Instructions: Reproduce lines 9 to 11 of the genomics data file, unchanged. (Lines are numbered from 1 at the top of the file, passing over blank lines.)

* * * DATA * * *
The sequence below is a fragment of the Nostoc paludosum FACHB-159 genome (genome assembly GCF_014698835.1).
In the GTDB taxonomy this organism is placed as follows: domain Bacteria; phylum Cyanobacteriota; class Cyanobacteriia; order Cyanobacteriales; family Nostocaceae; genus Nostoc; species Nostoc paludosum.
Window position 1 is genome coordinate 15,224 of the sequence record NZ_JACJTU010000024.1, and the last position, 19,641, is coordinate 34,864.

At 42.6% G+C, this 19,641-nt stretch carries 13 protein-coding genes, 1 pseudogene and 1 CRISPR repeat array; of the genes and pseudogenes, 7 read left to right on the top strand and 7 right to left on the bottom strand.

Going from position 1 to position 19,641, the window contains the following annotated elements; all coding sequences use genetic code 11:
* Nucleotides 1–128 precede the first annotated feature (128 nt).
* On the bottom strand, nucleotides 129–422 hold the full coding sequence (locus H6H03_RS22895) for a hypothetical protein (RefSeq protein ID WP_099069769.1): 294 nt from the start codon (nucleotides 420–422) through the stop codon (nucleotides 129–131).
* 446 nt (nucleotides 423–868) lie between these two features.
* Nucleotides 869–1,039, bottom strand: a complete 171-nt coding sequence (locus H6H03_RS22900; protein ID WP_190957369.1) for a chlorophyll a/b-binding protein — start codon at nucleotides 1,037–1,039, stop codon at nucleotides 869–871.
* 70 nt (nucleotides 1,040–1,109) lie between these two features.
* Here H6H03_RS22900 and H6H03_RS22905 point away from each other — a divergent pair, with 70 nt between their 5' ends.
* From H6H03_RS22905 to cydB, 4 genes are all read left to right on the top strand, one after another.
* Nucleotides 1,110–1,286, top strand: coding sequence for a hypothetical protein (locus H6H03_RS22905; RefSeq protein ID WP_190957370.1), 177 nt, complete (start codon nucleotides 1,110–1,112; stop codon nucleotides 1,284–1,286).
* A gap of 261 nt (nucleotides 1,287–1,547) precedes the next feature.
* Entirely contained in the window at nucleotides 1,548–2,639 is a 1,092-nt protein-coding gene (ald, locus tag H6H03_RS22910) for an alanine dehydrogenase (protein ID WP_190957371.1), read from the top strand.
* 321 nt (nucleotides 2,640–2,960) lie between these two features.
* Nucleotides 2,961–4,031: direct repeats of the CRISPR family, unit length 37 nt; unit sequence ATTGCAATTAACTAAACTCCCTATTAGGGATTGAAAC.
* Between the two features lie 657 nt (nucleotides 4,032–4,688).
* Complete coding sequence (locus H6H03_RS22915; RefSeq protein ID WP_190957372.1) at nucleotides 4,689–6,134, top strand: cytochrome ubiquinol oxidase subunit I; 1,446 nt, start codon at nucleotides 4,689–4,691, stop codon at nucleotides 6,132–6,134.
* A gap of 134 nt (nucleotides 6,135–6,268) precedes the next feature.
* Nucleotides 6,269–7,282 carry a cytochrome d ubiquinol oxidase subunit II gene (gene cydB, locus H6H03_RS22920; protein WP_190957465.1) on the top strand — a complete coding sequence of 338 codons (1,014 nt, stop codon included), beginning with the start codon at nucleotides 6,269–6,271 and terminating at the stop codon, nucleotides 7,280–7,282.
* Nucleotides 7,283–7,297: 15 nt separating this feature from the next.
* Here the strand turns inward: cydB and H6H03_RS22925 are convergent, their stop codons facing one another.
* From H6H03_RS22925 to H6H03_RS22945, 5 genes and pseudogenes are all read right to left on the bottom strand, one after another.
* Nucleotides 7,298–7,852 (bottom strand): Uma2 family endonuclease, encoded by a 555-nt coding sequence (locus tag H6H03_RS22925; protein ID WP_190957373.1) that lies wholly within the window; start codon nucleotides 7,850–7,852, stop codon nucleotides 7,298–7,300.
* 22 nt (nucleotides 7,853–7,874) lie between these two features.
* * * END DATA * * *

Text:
* Nucleotides 869–1,039, bottom strand: a complete 171-nt coding sequence (locus H6H03_RS22900; protein ID WP_190957369.1) for a chlorophyll a/b-binding protein — start codon at nucleotides 1,037–1,039, stop codon at nucleotides 869–871.
* 70 nt (nucleotides 1,040–1,109) lie between these two features.
* Here H6H03_RS22900 and H6H03_RS22905 point away from each other — a divergent pair, with 70 nt between their 5' ends.